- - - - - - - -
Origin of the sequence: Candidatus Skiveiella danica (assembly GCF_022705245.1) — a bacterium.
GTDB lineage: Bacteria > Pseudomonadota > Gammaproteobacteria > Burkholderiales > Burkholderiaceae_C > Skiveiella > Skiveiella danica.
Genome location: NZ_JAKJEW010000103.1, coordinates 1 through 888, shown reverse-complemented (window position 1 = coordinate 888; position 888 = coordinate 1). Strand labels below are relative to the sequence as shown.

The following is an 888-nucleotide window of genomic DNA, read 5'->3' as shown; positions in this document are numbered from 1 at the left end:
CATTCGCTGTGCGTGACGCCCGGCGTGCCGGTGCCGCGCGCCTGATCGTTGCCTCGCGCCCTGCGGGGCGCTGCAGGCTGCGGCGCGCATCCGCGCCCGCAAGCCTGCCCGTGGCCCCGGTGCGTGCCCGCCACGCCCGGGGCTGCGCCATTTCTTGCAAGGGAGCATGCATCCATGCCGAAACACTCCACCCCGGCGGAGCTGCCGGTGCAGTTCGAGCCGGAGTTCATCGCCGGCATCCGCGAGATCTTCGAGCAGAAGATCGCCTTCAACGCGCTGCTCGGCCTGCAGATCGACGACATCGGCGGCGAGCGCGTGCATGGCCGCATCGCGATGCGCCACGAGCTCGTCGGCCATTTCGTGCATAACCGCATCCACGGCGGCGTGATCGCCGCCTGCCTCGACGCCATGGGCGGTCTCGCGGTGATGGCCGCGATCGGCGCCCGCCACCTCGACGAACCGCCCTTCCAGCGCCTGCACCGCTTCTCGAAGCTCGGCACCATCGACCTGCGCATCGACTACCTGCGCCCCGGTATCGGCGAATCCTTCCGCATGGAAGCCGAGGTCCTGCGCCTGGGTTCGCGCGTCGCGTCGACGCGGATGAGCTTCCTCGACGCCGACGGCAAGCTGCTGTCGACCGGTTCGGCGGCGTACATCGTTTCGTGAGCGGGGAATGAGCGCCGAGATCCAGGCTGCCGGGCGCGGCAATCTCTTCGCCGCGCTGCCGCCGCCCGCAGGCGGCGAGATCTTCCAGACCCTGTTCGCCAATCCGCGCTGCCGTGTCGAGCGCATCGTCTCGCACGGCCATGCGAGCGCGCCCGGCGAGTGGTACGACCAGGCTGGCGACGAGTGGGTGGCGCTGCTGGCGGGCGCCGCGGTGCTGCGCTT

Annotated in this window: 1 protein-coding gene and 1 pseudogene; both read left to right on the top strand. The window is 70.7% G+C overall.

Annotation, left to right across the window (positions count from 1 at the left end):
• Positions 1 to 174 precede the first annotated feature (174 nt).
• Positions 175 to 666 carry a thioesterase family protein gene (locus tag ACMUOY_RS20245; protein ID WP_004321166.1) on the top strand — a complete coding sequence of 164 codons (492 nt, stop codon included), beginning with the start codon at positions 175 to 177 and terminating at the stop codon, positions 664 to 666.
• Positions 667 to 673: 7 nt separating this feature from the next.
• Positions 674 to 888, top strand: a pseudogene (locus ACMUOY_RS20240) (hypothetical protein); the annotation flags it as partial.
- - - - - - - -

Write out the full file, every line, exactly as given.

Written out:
Origin of the sequence: Candidatus Skiveiella danica (assembly GCF_022705245.1) — a bacterium.
GTDB lineage: Bacteria > Pseudomonadota > Gammaproteobacteria > Burkholderiales > Burkholderiaceae_C > Skiveiella > Skiveiella danica.
Genome location: NZ_JAKJEW010000103.1, coordinates 1 through 888, shown reverse-complemented (window position 1 = coordinate 888; position 888 = coordinate 1). Strand labels below are relative to the sequence as shown.

The following is an 888-nucleotide window of genomic DNA, read 5'->3' as shown; positions in this document are numbered from 1 at the left end:
CATTCGCTGTGCGTGACGCCCGGCGTGCCGGTGCCGCGCGCCTGATCGTTGCCTCGCGCCCTGCGGGGCGCTGCAGGCTGCGGCGCGCATCCGCGCCCGCAAGCCTGCCCGTGGCCCCGGTGCGTGCCCGCCACGCCCGGGGCTGCGCCATTTCTTGCAAGGGAGCATGCATCCATGCCGAAACACTCCACCCCGGCGGAGCTGCCGGTGCAGTTCGAGCCGGAGTTCATCGCCGGCATCCGCGAGATCTTCGAGCAGAAGATCGCCTTCAACGCGCTGCTCGGCCTGCAGATCGACGACATCGGCGGCGAGCGCGTGCATGGCCGCATCGCGATGCGCCACGAGCTCGTCGGCCATTTCGTGCATAACCGCATCCACGGCGGCGTGATCGCCGCCTGCCTCGACGCCATGGGCGGTCTCGCGGTGATGGCCGCGATCGGCGCCCGCCACCTCGACGAACCGCCCTTCCAGCGCCTGCACCGCTTCTCGAAGCTCGGCACCATCGACCTGCGCATCGACTACCTGCGCCCCGGTATCGGCGAATCCTTCCGCATGGAAGCCGAGGTCCTGCGCCTGGGTTCGCGCGTCGCGTCGACGCGGATGAGCTTCCTCGACGCCGACGGCAAGCTGCTGTCGACCGGTTCGGCGGCGTACATCGTTTCGTGAGCGGGGAATGAGCGCCGAGATCCAGGCTGCCGGGCGCGGCAATCTCTTCGCCGCGCTGCCGCCGCCCGCAGGCGGCGAGATCTTCCAGACCCTGTTCGCCAATCCGCGCTGCCGTGTCGAGCGCATCGTCTCGCACGGCCATGCGAGCGCGCCCGGCGAGTGGTACGACCAGGCTGGCGACGAGTGGGTGGCGCTGCTGGCGGGCGCCGCGGTGCTGCGCTT

Annotated in this window: 1 protein-coding gene and 1 pseudogene; both read left to right on the top strand. The window is 70.7% G+C overall.

Annotation, left to right across the window (positions count from 1 at the left end):
• Positions 1 to 174 precede the first annotated feature (174 nt).
• Positions 175 to 666 carry a thioesterase family protein gene (locus tag ACMUOY_RS20245; protein ID WP_004321166.1) on the top strand — a complete coding sequence of 164 codons (492 nt, stop codon included), beginning with the start codon at positions 175 to 177 and terminating at the stop codon, positions 664 to 666.
• Positions 667 to 673: 7 nt separating this feature from the next.
• Positions 674 to 888, top strand: a pseudogene (locus ACMUOY_RS20240) (hypothetical protein); the annotation flags it as partial.